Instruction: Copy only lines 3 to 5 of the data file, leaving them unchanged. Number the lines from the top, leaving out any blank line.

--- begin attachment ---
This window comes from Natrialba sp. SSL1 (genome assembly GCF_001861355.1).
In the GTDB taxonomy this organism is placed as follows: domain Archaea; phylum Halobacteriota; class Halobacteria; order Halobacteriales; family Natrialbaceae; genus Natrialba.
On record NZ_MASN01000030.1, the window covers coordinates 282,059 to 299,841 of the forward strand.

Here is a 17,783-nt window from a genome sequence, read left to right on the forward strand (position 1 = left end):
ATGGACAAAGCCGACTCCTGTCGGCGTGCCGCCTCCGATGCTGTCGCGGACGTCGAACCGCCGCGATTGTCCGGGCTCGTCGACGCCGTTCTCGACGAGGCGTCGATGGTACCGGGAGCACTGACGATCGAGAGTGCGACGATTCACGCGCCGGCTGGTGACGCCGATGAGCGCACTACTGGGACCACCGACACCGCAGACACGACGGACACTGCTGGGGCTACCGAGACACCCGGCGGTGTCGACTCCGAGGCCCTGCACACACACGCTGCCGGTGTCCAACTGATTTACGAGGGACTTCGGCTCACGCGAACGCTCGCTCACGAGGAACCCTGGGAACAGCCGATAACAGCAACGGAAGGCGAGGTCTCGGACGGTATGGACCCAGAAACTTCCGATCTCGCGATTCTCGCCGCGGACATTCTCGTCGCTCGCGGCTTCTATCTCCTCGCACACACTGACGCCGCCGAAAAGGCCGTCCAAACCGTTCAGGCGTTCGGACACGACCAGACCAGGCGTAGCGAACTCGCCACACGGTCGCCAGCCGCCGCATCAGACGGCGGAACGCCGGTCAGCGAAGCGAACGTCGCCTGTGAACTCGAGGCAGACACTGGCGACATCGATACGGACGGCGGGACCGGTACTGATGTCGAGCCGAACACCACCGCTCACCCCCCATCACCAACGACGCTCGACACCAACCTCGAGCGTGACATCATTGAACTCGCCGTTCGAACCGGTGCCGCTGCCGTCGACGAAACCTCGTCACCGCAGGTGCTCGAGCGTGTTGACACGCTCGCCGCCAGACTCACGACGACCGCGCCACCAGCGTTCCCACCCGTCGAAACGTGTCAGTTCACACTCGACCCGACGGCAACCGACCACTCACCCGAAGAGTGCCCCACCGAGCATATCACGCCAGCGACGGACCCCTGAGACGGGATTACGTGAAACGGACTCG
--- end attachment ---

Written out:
On record NZ_MASN01000030.1, the window covers coordinates 282,059 to 299,841 of the forward strand.

Here is a 17,783-nt window from a genome sequence, read left to right on the forward strand (position 1 = left end):
ATGGACAAAGCCGACTCCTGTCGGCGTGCCGCCTCCGATGCTGTCGCGGACGTCGAACCGCCGCGATTGTCCGGGCTCGTCGACGCCGTTCTCGACGAGGCGTCGATGGTACCGGGAGCACTGACGATCGAGAGTGCGACGATTCACGCGCCGGCTGGTGACGCCGATGAGCGCACTACTGGGACCACCGACACCGCAGACACGACGGACACTGCTGGGGCTACCGAGACACCCGGCGGTGTCGACTCCGAGGCCCTGCACACACACGCTGCCGGTGTCCAACTGATTTACGAGGGACTTCGGCTCACGCGAACGCTCGCTCACGAGGAACCCTGGGAACAGCCGATAACAGCAACGGAAGGCGAGGTCTCGGACGGTATGGACCCAGAAACTTCCGATCTCGCGATTCTCGCCGCGGACATTCTCGTCGCTCGCGGCTTCTATCTCCTCGCACACACTGACGCCGCCGAAAAGGCCGTCCAAACCGTTCAGGCGTTCGGACACGACCAGACCAGGCGTAGCGAACTCGCCACACGGTCGCCAGCCGCCGCATCAGACGGCGGAACGCCGGTCAGCGAAGCGAACGTCGCCTGTGAACTCGAGGCAGACACTGGCGACATCGATACGGACGGCGGGACCGGTACTGATGTCGAGCCGAACACCACCGCTCACCCCCCATCACCAACGACGCTCGACACCAACCTCGAGCGTGACATCATTGAACTCGCCGTTCGAACCGGTGCCGCTGCCGTCGACGAAACCTCGTCACCGCAGGTGCTCGAGCGTGTTGACACGCTCGCCGCCAGACTCACGACGACCGCGCCACCAGCGTTCCCACCCGTCGAAACGTGTCAGTTCACACTCGACCCGACGGCAACCGACCACTCACCCGAAGAGTGCCCCACCGAGCATATCACGCCAGCGACGGACCCCTGAGACGGGATTACGTGAAACGGACTCG